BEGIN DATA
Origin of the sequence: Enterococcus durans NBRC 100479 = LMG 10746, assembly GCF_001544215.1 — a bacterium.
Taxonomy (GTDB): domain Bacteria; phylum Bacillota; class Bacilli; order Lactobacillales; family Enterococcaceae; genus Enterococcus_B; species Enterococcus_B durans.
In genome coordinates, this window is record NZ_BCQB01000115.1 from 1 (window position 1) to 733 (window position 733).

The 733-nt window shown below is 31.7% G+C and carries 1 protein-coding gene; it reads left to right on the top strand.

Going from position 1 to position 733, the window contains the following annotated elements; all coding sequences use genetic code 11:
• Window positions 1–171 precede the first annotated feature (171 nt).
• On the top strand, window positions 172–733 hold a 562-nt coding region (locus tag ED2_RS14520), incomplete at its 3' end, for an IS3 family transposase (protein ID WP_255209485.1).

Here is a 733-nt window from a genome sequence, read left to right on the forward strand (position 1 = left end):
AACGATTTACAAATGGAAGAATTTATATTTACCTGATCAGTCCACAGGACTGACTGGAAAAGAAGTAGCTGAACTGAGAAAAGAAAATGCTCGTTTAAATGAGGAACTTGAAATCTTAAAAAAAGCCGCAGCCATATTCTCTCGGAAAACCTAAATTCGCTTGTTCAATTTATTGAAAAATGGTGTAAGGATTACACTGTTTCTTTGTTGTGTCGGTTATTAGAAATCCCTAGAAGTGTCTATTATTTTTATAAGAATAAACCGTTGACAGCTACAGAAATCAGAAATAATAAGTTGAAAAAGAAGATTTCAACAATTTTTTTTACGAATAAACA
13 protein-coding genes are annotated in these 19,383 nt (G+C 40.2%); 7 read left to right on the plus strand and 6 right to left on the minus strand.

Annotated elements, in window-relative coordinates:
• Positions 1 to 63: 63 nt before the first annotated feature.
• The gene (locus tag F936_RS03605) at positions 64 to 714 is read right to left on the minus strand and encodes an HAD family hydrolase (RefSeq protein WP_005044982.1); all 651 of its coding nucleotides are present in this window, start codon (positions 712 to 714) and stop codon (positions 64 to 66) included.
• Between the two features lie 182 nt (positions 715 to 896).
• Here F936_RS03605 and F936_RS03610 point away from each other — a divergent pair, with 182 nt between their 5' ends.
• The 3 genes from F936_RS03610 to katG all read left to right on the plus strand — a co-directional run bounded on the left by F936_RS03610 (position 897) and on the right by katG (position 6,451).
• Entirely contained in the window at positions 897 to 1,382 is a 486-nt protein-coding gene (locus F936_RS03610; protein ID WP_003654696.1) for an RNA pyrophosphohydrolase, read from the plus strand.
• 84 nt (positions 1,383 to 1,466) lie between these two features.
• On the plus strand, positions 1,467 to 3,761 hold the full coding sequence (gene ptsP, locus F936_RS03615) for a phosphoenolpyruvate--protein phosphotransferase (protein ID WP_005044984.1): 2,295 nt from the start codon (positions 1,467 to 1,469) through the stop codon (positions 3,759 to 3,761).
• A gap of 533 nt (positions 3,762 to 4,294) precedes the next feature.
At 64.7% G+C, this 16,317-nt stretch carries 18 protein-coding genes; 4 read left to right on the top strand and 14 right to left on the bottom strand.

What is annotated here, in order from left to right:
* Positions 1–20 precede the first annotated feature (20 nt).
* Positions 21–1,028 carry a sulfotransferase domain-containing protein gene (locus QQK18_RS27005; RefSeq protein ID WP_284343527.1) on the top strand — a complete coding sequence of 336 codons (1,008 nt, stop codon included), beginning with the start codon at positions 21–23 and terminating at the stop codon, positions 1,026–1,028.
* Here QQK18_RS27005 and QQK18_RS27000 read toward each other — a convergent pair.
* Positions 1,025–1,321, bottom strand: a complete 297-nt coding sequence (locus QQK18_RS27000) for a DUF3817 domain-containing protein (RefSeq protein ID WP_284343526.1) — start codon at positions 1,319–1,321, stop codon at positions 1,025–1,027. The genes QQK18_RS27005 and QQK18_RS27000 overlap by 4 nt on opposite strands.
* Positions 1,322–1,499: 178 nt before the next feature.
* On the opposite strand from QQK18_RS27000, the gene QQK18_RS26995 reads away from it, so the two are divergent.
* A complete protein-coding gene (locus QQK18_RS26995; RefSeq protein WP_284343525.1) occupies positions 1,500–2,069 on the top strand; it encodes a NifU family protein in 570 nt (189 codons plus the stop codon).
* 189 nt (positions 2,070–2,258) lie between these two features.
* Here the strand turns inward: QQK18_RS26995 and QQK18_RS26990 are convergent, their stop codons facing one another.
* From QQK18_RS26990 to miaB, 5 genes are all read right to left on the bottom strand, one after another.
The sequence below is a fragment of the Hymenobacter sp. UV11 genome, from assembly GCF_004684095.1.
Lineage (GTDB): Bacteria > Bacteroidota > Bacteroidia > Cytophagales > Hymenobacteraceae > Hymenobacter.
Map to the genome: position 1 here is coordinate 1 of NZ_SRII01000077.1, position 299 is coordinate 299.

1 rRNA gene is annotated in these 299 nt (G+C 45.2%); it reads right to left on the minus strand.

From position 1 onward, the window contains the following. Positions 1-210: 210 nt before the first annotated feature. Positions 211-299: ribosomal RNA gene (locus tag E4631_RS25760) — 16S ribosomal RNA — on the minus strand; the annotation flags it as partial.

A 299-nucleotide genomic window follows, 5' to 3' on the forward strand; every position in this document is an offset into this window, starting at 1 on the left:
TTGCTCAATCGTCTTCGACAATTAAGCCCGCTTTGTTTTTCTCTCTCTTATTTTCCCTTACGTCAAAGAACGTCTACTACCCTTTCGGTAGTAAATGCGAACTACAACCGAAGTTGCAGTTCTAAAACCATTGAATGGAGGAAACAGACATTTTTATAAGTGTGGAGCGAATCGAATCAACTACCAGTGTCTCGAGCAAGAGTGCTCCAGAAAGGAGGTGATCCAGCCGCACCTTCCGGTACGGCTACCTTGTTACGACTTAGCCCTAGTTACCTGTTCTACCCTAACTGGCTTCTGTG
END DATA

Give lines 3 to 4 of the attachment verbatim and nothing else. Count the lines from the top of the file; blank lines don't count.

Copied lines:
In genome coordinates, this window is record NZ_BCQB01000115.1 from 1 (window position 1) to 733 (window position 733).

The 733-nt window shown below is 31.7% G+C and carries 1 protein-coding gene; it reads left to right on the top strand.